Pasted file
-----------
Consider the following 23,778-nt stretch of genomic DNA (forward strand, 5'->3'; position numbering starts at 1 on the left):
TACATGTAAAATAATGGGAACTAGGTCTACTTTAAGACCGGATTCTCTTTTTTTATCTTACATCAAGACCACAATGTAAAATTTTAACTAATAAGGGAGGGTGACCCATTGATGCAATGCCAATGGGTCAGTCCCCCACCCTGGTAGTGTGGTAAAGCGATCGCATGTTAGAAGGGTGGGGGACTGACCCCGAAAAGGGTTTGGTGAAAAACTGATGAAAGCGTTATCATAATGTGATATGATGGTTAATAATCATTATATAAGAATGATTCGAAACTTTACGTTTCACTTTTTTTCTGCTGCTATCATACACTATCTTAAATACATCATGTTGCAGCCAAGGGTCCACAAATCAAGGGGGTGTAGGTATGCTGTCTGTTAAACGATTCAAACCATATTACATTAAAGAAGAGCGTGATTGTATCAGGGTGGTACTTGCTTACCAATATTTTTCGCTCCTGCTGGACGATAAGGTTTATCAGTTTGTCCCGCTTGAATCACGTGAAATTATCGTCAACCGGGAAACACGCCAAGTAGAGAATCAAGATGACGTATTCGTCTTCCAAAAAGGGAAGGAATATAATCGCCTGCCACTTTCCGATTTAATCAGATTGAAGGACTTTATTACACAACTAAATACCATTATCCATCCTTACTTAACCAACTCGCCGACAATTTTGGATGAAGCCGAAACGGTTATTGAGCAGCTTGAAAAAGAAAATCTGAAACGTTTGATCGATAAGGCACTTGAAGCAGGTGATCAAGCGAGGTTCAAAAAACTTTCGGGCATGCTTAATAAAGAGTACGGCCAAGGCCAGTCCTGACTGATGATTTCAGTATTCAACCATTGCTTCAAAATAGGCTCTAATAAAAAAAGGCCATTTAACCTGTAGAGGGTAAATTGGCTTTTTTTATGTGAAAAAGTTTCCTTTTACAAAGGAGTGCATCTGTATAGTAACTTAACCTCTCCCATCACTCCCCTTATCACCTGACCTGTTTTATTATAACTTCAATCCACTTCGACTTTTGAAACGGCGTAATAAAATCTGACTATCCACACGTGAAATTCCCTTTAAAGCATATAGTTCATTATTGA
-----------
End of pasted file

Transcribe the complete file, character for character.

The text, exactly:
Consider the following 23,778-nt stretch of genomic DNA (forward strand, 5'->3'; position numbering starts at 1 on the left):
TACATGTAAAATAATGGGAACTAGGTCTACTTTAAGACCGGATTCTCTTTTTTTATCTTACATCAAGACCACAATGTAAAATTTTAACTAATAAGGGAGGGTGACCCATTGATGCAATGCCAATGGGTCAGTCCCCCACCCTGGTAGTGTGGTAAAGCGATCGCATGTTAGAAGGGTGGGGGACTGACCCCGAAAAGGGTTTGGTGAAAAACTGATGAAAGCGTTATCATAATGTGATATGATGGTTAATAATCATTATATAAGAATGATTCGAAACTTTACGTTTCACTTTTTTTCTGCTGCTATCATACACTATCTTAAATACATCATGTTGCAGCCAAGGGTCCACAAATCAAGGGGGTGTAGGTATGCTGTCTGTTAAACGATTCAAACCATATTACATTAAAGAAGAGCGTGATTGTATCAGGGTGGTACTTGCTTACCAATATTTTTCGCTCCTGCTGGACGATAAGGTTTATCAGTTTGTCCCGCTTGAATCACGTGAAATTATCGTCAACCGGGAAACACGCCAAGTAGAGAATCAAGATGACGTATTCGTCTTCCAAAAAGGGAAGGAATATAATCGCCTGCCACTTTCCGATTTAATCAGATTGAAGGACTTTATTACACAACTAAATACCATTATCCATCCTTACTTAACCAACTCGCCGACAATTTTGGATGAAGCCGAAACGGTTATTGAGCAGCTTGAAAAAGAAAATCTGAAACGTTTGATCGATAAGGCACTTGAAGCAGGTGATCAAGCGAGGTTCAAAAAACTTTCGGGCATGCTTAATAAAGAGTACGGCCAAGGCCAGTCCTGACTGATGATTTCAGTATTCAACCATTGCTTCAAAATAGGCTCTAATAAAAAAAGGCCATTTAACCTGTAGAGGGTAAATTGGCTTTTTTTATGTGAAAAAGTTTCCTTTTACAAAGGAGTGCATCTGTATAGTAACTTAACCTCTCCCATCACTCCCCTTATCACCTGACCTGTTTTATTATAACTTCAATCCACTTCGACTTTTGAAACGGCGTAATAAAATCTGACTATCCACACGTGAAATTCCCTTTAAAGCATATAGTTCATTATTGA